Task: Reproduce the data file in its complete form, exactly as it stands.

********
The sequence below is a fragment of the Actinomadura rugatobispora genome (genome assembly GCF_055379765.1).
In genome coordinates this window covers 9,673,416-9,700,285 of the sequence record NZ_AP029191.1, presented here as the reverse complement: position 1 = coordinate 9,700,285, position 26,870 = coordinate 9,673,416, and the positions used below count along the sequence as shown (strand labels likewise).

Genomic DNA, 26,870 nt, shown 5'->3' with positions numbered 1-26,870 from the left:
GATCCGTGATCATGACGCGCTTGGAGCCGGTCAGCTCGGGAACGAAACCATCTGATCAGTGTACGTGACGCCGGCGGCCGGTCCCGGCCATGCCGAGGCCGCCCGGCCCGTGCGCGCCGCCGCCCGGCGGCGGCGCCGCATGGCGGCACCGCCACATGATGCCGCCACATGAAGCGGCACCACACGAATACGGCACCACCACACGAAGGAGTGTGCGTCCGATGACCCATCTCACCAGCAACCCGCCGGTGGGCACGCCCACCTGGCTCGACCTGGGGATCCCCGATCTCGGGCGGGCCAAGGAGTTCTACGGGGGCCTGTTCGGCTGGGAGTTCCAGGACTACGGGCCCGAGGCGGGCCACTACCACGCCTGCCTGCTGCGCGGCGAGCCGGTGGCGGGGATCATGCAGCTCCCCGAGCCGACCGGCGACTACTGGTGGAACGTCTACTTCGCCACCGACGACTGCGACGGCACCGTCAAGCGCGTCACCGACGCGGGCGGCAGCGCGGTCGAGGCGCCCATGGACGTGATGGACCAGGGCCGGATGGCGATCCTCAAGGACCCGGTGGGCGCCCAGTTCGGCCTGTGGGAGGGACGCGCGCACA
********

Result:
The sequence below is a fragment of the Actinomadura rugatobispora genome (genome assembly GCF_055379765.1).
In genome coordinates this window covers 9,673,416-9,700,285 of the sequence record NZ_AP029191.1, presented here as the reverse complement: position 1 = coordinate 9,700,285, position 26,870 = coordinate 9,673,416, and the positions used below count along the sequence as shown (strand labels likewise).

Genomic DNA, 26,870 nt, shown 5'->3' with positions numbered 1-26,870 from the left:
GATCCGTGATCATGACGCGCTTGGAGCCGGTCAGCTCGGGAACGAAACCATCTGATCAGTGTACGTGACGCCGGCGGCCGGTCCCGGCCATGCCGAGGCCGCCCGGCCCGTGCGCGCCGCCGCCCGGCGGCGGCGCCGCATGGCGGCACCGCCACATGATGCCGCCACATGAAGCGGCACCACACGAATACGGCACCACCACACGAAGGAGTGTGCGTCCGATGACCCATCTCACCAGCAACCCGCCGGTGGGCACGCCCACCTGGCTCGACCTGGGGATCCCCGATCTCGGGCGGGCCAAGGAGTTCTACGGGGGCCTGTTCGGCTGGGAGTTCCAGGACTACGGGCCCGAGGCGGGCCACTACCACGCCTGCCTGCTGCGCGGCGAGCCGGTGGCGGGGATCATGCAGCTCCCCGAGCCGACCGGCGACTACTGGTGGAACGTCTACTTCGCCACCGACGACTGCGACGGCACCGTCAAGCGCGTCACCGACGCGGGCGGCAGCGCGGTCGAGGCGCCCATGGACGTGATGGACCAGGGCCGGATGGCGATCCTCAAGGACCCGGTGGGCGCCCAGTTCGGCCTGTGGGAGGGACGCGCGCACA